On the Court 
  So how did the basketball turn out? That was, after all, the reason I was in Como right? My team endured a lot of bumps and bruises that season.

  We lost the first game I played in. After the game, our coach was irate, so the locker room wasn't a pretty place to be. There was a lot of yelling, and more memorably, chair kicking. I knew this team meant business.

Celebrating a playoff road win.
  There were times of screaming matches in practice, late payments, near fights in practice, and other not-so-glamorous things to talk about.

  Personally, I struggled to find my role on the court, so there were definite ups and downs as I adjusted to being a professional.

  But above all that, my teammates were the best. We had a such a tight knit group of girls, that we had an amazing time together. We all did our part, and we played hard.

  Somehow, we put it all together at the right time (playoff time), and played our best basketball when it counted most.

Italian Champions 
  Our team ended up winning the Italian championship that season. At the time I didn't realize the importance of winning the scudetto. But now after completing seven more seasons abroad, I see how hard it is to win a championship no matter where you are playing.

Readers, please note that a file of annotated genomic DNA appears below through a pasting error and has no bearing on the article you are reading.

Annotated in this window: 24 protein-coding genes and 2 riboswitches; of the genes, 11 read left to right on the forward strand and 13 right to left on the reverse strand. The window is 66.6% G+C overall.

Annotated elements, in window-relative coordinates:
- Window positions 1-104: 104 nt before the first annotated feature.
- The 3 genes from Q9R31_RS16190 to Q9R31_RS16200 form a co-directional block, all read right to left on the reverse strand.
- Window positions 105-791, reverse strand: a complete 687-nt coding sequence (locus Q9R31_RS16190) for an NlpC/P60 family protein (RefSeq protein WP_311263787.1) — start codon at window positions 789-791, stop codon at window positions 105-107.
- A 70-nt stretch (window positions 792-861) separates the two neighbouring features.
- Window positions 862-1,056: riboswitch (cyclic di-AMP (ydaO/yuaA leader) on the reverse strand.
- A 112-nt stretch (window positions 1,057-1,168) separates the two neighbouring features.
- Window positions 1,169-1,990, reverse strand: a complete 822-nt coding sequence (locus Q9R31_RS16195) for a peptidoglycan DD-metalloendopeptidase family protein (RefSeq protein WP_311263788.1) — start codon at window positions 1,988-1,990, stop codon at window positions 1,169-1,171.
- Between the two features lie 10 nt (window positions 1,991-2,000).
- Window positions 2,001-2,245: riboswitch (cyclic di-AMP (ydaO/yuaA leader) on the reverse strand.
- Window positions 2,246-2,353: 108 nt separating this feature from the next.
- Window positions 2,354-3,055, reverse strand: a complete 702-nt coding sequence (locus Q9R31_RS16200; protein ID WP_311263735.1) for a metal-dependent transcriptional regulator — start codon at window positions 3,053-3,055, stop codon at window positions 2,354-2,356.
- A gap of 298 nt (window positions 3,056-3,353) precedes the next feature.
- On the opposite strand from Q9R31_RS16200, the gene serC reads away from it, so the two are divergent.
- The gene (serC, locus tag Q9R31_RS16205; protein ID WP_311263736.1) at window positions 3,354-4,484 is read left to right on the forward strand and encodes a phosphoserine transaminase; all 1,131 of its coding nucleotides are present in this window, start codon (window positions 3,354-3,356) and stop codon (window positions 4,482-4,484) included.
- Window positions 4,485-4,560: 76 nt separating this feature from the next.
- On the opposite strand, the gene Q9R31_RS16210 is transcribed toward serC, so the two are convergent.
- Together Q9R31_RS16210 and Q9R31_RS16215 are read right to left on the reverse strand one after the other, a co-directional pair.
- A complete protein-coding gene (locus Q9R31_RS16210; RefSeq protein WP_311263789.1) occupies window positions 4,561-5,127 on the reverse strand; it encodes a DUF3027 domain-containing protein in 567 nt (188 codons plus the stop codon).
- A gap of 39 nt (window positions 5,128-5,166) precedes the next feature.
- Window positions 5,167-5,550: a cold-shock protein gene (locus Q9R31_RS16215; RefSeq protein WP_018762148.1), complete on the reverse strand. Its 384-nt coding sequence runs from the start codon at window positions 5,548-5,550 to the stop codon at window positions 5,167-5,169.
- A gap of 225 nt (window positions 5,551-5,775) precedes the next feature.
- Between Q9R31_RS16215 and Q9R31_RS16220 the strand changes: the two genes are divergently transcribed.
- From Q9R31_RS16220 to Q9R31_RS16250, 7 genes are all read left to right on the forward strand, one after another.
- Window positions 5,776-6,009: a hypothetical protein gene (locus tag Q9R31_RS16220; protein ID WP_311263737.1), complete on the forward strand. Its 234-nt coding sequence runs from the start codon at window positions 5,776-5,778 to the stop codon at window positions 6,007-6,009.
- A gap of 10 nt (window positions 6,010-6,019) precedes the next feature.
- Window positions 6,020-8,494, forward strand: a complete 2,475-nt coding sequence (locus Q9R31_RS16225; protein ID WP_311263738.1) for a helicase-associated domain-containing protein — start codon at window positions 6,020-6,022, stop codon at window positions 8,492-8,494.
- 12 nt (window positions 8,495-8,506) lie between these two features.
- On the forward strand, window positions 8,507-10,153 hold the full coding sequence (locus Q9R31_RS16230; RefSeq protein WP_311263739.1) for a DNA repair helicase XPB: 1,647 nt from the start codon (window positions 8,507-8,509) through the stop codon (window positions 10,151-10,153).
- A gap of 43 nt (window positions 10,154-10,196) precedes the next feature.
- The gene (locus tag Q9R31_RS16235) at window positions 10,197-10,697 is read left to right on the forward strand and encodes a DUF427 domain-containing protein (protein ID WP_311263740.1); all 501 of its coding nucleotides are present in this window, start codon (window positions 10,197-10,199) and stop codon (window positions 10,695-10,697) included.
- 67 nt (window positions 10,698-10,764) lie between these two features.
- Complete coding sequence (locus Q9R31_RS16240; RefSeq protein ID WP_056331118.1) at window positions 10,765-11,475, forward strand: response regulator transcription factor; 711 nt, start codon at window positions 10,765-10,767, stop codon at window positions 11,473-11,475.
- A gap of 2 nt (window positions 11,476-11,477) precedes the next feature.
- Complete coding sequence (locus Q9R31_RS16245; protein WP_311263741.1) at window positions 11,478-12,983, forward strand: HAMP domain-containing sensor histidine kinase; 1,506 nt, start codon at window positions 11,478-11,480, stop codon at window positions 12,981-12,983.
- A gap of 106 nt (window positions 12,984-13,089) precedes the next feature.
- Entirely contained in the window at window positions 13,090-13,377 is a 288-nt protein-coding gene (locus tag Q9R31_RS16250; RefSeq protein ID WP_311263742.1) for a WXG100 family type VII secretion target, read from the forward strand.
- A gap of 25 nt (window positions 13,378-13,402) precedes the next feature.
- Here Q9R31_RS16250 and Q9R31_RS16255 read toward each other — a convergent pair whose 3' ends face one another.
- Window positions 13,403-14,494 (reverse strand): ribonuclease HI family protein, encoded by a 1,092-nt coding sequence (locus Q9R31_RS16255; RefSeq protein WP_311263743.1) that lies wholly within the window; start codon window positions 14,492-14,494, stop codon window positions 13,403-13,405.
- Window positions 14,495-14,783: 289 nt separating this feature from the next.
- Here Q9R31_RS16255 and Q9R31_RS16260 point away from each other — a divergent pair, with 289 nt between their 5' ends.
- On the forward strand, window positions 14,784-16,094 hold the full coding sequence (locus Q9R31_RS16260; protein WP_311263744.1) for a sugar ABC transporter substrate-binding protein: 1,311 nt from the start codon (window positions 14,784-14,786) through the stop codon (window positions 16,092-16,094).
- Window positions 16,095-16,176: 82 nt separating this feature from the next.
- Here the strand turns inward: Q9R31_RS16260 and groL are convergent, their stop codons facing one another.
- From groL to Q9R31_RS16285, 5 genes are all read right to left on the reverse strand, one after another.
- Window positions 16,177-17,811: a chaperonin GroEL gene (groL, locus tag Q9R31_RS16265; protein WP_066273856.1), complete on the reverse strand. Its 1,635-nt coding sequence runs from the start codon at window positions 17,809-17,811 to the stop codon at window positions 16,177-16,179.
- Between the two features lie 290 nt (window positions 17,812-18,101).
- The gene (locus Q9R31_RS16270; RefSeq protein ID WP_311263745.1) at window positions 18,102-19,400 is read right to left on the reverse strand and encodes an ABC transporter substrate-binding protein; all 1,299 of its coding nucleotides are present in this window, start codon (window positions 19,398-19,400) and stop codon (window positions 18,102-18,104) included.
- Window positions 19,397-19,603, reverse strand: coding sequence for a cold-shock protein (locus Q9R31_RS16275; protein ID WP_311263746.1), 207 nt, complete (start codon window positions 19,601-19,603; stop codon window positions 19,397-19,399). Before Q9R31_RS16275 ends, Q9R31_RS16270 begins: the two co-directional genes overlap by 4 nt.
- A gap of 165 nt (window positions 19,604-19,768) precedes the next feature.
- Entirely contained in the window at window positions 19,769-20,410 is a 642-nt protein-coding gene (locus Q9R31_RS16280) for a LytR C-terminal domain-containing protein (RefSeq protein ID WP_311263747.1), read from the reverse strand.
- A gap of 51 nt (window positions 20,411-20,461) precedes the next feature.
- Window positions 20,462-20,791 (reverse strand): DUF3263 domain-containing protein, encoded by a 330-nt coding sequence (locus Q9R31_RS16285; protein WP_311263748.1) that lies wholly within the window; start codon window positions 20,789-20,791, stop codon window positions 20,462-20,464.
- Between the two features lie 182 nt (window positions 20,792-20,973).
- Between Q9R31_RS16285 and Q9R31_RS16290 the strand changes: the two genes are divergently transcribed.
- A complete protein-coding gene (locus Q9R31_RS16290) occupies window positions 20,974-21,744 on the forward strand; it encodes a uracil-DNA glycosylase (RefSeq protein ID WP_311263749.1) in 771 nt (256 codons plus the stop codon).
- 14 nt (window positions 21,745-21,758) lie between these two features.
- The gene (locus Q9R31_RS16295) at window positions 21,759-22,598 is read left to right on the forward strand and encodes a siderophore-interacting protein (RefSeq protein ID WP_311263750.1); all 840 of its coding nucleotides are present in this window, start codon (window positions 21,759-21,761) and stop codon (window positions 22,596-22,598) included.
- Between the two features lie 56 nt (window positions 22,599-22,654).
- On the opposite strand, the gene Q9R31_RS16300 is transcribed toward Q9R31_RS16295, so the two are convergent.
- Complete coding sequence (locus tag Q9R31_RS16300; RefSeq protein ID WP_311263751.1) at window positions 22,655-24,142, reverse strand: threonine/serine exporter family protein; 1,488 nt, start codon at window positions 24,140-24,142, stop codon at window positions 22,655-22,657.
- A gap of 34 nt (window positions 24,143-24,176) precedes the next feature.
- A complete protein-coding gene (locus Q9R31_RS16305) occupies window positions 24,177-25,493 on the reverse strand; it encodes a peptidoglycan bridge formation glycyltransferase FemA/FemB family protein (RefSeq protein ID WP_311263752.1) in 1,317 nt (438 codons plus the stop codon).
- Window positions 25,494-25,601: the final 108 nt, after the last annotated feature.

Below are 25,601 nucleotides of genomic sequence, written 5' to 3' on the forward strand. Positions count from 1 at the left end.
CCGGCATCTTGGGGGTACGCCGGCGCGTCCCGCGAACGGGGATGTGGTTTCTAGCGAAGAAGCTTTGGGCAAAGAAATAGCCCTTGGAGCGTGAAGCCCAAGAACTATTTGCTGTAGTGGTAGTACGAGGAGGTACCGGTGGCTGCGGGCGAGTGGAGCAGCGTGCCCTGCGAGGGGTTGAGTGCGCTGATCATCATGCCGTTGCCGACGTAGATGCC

And I saw how my teammates celebrated. They were so happy! It was so satisfying after the up and down year we had just had.

  One of the fans gave me an Italian flag immediately following the game. I still have that flag, along with many other mementos from that special season.

   My rookie year in Italy laid the ground work for the rest of my basketball career. Had I not had such an amazing experience with la Comense, maybe I would have stopped playing after one season.

Time to celebrate! Our scudetto dinner.

  Statistically speaking, I didn't have a great season. Probably my worst as a professional. But I was just a rookie.

  There were lots of things about being a pro I had yet to learn. The mindset it takes to be a pro, the expectations, how to take care of yourself, the work ethic.

  But for me, my first season in Como will always have a special place in my heart. Even though it was the most-difficult season for me mentally, it was a fun year and I learned a lot.

  Because of that, my rookie season has always been my favorite.

A domani